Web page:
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The allergy specialist uses a background of extensive training, experience and research to ask detailed questions and recognize important clues about the possible causes of the problem. This includes the timing and pattern of symptoms, the types of exposures and other related conditions, and the
Skin tests using purified solutions are used to identify the exact type of allergy and strength of allergy to indoor and outdoor allergens, foods, stinging insect venoms, and some medications. A positive allergy test shows as an itchy bump within
Patch tests are used to identify sensitivities to chemical contact allergens such as those in soaps, lotions, fragrances, metal, or rubber. Large patches that contain many contact allergens are applied to the back for 48 hours before being removed to see if there are any itchy bumps showing an allergic
Breathing tests are important to diagnose and monitor asthma. Spirometry measures whether there is any narrowing or blockage of air flow in the bronchial tubes. These measurements can be compared before and after a medicated breathing treatment, or before and after exercise, to give more information about asthma.
The level of eNO in the breath reflects the level of inflammation in the airways, and is useful to diagnose and monitor asthma and to help get the best control with the least amount of medication.
When there is no other way to be certain about an allergy, a challenge test is a way of carefully giving gradual amounts of an allergen under close medical supervision to see if there is any reaction. This is commonly done with food or drug allergies when test results
The allergy specialist also helps by spending time to provide information, education, and counseling. Detailed advice and explanations are provided regarding food allergies, indoor and outdoor allergies, reducing exposure, taking the right medicines at the right times, and learning how to prevent and manage reactions for the smoothest long-term control.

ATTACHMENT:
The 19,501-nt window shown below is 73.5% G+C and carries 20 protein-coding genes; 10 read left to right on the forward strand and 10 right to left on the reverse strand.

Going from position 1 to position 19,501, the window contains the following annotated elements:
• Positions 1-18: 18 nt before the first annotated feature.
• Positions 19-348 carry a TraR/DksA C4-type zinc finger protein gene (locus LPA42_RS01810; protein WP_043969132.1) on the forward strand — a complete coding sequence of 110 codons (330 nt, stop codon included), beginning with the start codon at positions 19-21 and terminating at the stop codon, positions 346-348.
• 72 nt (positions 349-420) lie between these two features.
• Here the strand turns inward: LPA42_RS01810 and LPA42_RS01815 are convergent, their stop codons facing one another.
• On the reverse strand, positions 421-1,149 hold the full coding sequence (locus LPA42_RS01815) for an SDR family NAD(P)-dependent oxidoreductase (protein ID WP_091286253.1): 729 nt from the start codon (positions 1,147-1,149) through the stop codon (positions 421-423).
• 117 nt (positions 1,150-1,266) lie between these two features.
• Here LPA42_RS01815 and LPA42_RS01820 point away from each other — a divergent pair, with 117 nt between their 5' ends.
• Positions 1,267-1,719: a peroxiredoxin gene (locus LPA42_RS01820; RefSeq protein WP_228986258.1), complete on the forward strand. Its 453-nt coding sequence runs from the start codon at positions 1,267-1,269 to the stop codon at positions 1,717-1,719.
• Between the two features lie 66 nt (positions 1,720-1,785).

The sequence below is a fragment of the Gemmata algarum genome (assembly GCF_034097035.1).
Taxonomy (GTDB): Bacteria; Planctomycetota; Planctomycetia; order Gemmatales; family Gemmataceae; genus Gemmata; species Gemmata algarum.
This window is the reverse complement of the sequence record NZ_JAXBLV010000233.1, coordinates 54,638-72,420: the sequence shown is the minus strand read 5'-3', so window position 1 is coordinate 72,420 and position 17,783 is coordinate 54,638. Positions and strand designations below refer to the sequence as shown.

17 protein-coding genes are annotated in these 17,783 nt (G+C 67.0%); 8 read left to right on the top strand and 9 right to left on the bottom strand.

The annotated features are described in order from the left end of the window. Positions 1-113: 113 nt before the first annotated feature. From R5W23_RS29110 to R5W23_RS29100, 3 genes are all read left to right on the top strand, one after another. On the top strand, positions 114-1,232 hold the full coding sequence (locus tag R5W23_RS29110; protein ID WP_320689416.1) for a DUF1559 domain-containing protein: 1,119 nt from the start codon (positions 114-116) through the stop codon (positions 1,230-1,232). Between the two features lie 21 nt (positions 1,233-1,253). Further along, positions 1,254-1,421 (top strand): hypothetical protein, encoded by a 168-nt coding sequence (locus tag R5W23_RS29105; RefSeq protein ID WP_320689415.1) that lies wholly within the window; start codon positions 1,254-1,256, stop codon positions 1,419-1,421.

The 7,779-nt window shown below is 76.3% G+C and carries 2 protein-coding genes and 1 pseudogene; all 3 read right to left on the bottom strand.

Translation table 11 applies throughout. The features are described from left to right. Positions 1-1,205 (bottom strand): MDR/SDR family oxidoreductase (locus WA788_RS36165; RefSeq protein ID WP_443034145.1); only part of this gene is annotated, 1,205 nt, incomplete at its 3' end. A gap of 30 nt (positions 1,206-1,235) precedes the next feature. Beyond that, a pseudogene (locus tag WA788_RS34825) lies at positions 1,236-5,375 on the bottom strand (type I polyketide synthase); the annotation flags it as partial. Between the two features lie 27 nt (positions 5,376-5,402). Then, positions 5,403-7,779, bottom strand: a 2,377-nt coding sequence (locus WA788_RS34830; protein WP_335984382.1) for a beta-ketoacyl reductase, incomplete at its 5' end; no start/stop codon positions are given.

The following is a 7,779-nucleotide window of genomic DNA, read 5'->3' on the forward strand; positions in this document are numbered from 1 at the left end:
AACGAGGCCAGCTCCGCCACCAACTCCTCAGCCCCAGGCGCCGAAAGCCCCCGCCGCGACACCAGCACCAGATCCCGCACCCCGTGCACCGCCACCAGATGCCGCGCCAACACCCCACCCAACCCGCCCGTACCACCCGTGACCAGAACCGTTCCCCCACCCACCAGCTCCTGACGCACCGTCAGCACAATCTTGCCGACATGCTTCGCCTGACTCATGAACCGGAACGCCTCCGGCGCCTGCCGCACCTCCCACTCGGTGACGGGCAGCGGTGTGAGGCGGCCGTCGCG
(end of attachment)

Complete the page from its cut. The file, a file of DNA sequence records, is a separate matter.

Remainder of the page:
Some people get more frequent or more severe infections than other people, which can be caused by a weakness in the immune system. In some people this problem should be evaluated with blood tests (and sometimes skin tests) to check for antibody deficiency of poor function of immune cells. Treatment can correct antibody deficiency and reduce infections.
Immunotherapy is a way of giving slowly increasing amounts of the allergen into the system so the body will build up a resistance and will have much less reaction when exposed to the allergy. Subcutaneous immunotherapy (“allergy shots”) uses a small injection of the allergens every 1 to 4 weeks. A new method being introduced is to give the same allergen mixture using drops under the tongue (sublingual immunotherapy) on an everyday basis at home. Treatment is usually continued for at least 3 to 5 years. Venom immunotherapy is used to protect people from dangerous allergic reactions to insect stings.